Growing your business be expanding into new markets is one of the most tried & true business growth strategies. Many business leaders point toward it as the vision for their organization. Having a vision is key, but strategy execution earns the dollars.
Inside today’s video I discuss the pros and cons of licensing. The discussion introduces the theoretical aspects of this strategy. Of all the options open to a business this is the quickest to implement. We also look at a case where licensee brought unforeseen fortunes to the licensor’s doorstep.
How to Craft a Winning Market Entry Strategy – Part 1: Transcript
Welcome back. In the last video we introduced the market entry continuum. In this video we’ll dive into the Licensing revenue model.
So exactly what is licensing?
Licensing is a contractual arrangement whereby one company (the licensor) allows another company (the licensee) to market and produce one or more of its products or services in exchange for royalties, license fees, or some other form of compensation. The licensed asset could be anything…
- a patent
- trade secret
- brand name
- or product formulation
Essentially licensing is a business structure that allows the creator of an asset to make money without having to investment more time or effort.
If you’re thinking it is only for hard good manufactures like Hugo Boss, Coca-Cola, and Caterpillar? Think again, media and entertainment companies like Viacom, Marvel Comics and the National Basketball Association are heavy licensors. Their agreements allow them to extend their brands and generate substantial revenue.
There are two key advantages associated with licensing as a market entry mode.
First, because the licensee is typically a local business that will produce and market the goods on a local or regional basis, licensing enables companies to circumvent tariffs, quotas, or similar export barriers.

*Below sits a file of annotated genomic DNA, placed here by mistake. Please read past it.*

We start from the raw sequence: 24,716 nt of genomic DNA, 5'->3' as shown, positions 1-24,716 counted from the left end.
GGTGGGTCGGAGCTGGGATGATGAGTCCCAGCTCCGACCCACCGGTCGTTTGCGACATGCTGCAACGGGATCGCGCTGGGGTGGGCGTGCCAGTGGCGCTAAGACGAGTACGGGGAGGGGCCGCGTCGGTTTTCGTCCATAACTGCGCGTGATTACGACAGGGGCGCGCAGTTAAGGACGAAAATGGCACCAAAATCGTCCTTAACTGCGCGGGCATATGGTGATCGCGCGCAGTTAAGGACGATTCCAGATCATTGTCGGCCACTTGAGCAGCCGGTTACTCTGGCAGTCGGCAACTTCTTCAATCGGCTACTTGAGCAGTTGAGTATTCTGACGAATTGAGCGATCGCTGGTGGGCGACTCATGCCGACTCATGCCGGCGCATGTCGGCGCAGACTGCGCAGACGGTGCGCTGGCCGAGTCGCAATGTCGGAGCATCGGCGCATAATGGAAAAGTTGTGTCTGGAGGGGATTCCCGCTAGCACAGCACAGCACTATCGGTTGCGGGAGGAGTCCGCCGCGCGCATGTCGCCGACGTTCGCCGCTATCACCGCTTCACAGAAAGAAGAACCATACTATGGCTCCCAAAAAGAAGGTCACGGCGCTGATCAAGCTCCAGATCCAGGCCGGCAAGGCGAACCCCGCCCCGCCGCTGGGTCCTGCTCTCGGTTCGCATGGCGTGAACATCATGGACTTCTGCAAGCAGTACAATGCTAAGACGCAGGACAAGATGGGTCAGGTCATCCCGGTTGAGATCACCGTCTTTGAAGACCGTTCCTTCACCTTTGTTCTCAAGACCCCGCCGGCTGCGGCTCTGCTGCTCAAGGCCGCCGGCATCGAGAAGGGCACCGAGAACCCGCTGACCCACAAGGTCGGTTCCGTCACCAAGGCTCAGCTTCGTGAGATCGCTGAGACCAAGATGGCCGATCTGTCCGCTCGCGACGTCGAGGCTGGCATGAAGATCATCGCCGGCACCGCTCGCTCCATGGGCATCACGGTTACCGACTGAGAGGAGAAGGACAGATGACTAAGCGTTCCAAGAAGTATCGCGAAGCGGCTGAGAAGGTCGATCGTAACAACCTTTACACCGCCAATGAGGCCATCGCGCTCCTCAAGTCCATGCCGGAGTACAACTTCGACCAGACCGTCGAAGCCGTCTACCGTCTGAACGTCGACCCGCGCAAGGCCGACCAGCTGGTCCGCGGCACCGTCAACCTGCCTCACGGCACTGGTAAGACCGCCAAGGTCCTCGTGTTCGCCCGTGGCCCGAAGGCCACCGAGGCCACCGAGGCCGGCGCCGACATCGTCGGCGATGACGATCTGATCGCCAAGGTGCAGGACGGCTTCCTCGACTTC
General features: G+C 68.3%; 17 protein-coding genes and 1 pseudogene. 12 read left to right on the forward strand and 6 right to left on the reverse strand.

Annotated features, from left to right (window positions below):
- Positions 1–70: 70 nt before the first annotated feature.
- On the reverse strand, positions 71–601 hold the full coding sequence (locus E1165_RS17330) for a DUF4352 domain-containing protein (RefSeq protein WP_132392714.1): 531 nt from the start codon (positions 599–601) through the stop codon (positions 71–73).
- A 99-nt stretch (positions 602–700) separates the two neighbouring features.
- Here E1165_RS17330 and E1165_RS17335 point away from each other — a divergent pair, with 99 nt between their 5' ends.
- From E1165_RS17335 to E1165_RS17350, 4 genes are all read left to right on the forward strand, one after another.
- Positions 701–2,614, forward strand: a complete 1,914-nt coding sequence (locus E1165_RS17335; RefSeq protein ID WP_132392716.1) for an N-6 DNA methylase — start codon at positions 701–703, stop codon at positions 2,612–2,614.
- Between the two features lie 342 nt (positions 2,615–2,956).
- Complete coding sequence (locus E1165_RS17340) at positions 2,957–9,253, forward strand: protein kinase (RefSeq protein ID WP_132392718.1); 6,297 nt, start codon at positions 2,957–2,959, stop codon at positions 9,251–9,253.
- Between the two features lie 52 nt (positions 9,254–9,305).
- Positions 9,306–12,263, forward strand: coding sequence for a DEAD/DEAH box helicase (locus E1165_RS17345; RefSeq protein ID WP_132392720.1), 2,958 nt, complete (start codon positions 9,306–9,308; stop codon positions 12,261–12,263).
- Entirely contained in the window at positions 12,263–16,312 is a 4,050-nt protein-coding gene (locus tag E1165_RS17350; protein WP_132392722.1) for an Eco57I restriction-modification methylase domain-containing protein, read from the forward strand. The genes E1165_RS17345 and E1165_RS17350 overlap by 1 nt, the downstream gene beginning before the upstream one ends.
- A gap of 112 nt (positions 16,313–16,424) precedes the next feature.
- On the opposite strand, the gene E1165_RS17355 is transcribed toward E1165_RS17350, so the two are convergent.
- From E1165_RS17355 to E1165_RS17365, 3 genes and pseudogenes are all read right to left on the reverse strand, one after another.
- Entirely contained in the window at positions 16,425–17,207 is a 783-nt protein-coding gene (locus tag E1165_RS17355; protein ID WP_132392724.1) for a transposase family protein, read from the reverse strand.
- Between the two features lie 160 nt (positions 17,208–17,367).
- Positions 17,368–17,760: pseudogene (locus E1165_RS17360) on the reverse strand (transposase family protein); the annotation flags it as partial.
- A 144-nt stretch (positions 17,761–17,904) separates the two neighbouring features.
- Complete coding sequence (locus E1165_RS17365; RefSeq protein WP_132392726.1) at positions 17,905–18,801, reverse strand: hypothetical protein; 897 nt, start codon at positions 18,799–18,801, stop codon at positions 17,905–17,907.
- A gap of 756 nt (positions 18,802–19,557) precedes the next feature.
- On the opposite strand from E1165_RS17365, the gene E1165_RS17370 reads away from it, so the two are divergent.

Secondly, when appropriate, licensees are granted considerable autonomy and are free to adapt the licensed goods to local tastes.
The most referred to business case of the opportunity costs associated with licensing dates back to the mid-1950s, when Sony obtained a licensing agreement for the transistor from AT&T’s Bell Laboratories. The then head of Sony dreamed of using transistors to make a small, battery-powered radio. Seems simple enough now, however at the time, Bell engineers thought it was impossible to manufacture transistors that could handle the high frequencies required for a radio; they advised Sony to try making hearing aids. Undeterred, Sony presented the challenge to their engineers who spent many months improving the chip’s performance. What makes this story doubly ironic is that Sony was not the first company to unveil a transistor radio; a U.S.-built product, the Regency, featured transistors from Texas Instruments and a colorful plastic case. However, it was Sony's high-quality, distinctive approach to styling and marketing savvy that ultimately translated into worldwide success. They spent the time and energy to understand what would work in each of this initial target markets and turned this knowledge into distinctive, market-focused offerings.
There are, however, disadvantages associated with licensing. The key one’s are:
- Limited participation
- Lack of control
- Licensee may become a competitor
- Licensee may exploit company resources
So that’s it for licensing.
Inside the next video we’ll keep walking up the curve and discuss Special License Agreements.
Thank you for watching.